Strolling Amok

Pops goes on tour.

Power to the People!

This rack-mounted solar panel is unobtrusive, and the airflow underneath can help aid output by keeping the panel cooler.

This rack-mounted solar panel is unobtrusive, and the airflow underneath can help aid output by keeping the panel cooler.

Originally posted 4/26/2013

This post is just to let you know how the riff-raff south of the tracks live. Mike is not a newbie, having full-timed off and on for the last few years, But, he has been doing without solar power while living in an ex-construction E-250 van. He’s been drawing power off the van’s starting battery, which isn’t good for it in the long run because they aren’t made for that type of use. He just bit the bullet and stepped up to a 245 watt solar panel and a couple of 6-volt deep cycle AGM batteries that give the system more power than two of my 12-volt AGMs. For a van with much more modest power needs than me, this is a pretty hearty system. Some outfits make 12VDC refrigerators and refrigerator/freezers that look like typical coolers you’d use for a picnic, so getting decent electrical power begins to open up possibilities for food storage and other things that can greatly affect how you live.

Unlike my rig, vans have no problem with either rough terrain or in-town store parking lots.

Unlike my rig, vans have no problem with either rough terrain or in-town store parking lots.

I couldn’t possibly pack myself into a van for more than a couple of months, but these guys seem just fine with it because they figure out how to use the very limited space effectively, and consider it to be cozy instead of claustrophobic. Hanging out in lawn chairs, working outside on folding tables, and having cookouts on Coleman stoves is common. They tend to hit the nearest town regularly, and don’t lack for fresh food or clever ways to fashion fine meals.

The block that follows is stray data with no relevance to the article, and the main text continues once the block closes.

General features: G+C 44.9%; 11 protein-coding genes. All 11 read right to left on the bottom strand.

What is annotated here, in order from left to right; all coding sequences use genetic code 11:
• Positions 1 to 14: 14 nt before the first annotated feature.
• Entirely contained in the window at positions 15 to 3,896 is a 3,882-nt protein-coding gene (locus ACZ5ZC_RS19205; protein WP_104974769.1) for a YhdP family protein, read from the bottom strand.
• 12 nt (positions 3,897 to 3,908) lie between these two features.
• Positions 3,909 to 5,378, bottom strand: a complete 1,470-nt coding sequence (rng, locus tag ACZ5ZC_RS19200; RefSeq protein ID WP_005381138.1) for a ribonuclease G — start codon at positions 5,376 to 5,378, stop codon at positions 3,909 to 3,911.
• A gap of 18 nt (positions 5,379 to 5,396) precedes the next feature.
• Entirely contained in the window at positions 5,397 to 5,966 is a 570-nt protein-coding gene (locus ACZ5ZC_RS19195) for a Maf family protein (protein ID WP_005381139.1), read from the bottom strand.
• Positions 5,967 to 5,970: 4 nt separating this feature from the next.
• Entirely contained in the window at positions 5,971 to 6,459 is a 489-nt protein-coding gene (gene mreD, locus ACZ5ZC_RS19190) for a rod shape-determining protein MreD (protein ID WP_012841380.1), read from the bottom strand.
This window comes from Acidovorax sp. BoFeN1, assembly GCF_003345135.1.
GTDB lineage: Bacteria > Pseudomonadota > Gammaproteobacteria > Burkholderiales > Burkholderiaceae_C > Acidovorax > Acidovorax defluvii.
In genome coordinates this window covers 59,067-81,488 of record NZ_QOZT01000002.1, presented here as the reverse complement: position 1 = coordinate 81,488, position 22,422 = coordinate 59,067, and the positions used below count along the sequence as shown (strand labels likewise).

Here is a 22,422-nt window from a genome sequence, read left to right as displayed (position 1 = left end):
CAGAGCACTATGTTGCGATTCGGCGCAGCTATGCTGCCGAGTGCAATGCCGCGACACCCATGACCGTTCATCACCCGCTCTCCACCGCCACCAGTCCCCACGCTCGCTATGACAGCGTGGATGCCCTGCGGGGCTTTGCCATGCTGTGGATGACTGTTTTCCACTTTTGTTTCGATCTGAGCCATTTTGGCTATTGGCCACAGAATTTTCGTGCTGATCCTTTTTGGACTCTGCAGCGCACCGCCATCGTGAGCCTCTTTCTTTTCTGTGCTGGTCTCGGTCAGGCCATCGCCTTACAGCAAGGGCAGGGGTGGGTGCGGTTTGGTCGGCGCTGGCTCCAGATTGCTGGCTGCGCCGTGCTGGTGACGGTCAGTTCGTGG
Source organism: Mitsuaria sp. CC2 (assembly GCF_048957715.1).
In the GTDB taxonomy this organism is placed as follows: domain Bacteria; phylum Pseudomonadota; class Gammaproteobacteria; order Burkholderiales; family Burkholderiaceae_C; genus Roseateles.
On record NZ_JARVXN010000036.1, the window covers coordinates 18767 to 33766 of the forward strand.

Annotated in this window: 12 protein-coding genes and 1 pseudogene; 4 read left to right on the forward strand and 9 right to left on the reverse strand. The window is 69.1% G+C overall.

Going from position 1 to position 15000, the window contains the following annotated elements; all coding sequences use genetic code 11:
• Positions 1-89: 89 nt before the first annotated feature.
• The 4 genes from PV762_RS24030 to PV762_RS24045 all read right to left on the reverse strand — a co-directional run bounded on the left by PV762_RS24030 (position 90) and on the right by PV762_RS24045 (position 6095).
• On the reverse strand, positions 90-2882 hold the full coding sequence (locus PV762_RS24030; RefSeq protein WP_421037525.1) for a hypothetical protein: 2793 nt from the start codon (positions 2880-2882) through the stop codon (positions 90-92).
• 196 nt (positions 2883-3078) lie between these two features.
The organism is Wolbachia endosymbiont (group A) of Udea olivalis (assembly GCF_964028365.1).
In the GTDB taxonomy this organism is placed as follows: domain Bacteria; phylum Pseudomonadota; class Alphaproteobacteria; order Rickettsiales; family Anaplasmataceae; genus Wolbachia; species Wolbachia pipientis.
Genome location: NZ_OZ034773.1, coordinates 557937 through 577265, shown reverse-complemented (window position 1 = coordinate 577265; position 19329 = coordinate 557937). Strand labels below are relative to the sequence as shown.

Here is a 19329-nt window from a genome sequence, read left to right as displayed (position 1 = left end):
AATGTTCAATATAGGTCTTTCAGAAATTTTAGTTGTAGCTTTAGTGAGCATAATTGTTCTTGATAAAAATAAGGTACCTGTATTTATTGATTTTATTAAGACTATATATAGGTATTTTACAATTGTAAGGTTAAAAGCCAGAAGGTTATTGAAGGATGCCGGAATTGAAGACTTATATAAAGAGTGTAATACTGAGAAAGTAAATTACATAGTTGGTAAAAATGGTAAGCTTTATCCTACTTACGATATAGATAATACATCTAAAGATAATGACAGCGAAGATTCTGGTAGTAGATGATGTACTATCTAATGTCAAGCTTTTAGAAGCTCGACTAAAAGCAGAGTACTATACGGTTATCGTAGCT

Mike ran the two solar panel output wires through the passenger door opening. It's the easiest approach by far, but will eventually deform the sealing gasket and might leak in the rain. That's just an "if" though, and it's worth trying in order to avoid drilling holes in the van's body.

Mike ran the two solar panel output wires through the passenger door opening. It’s the easiest approach by far, but will eventually deform the sealing gasket and might leak in the rain. That’s just an “if” though, and it’s worth trying in order to avoid drilling holes in the van’s body.

 

Here's the less glamorous part. Mike mounted the solar controller and a circuit breaker box on the bulkhead between the driver's seat and the cargo area, next to the hinged door that allows entry. That bulkhead protects the driver from flying cargo in case of an accident. Mike wound up selecting the same big controller that I have, except he added a digital readout that allows reprogramming and monitoring lots of confusing data. The weird-looking thing on the left is a bike helmet - he's somehow stuffed a bicycle in there, too!

Here’s the less glamorous part. Mike mounted the solar controller and a circuit breaker box on the bulkhead between the driver’s seat and the cargo area, next to the hinged door that allows entry. That bulkhead protects the driver from flying cargo in case of an accident. Mike wound up selecting the same big controller that I have, except he added a digital readout that allows reprogramming and monitoring lots of confusing data. The weird-looking thing on the left is a bike helmet – he’s somehow stuffed a bicycle in there, too!

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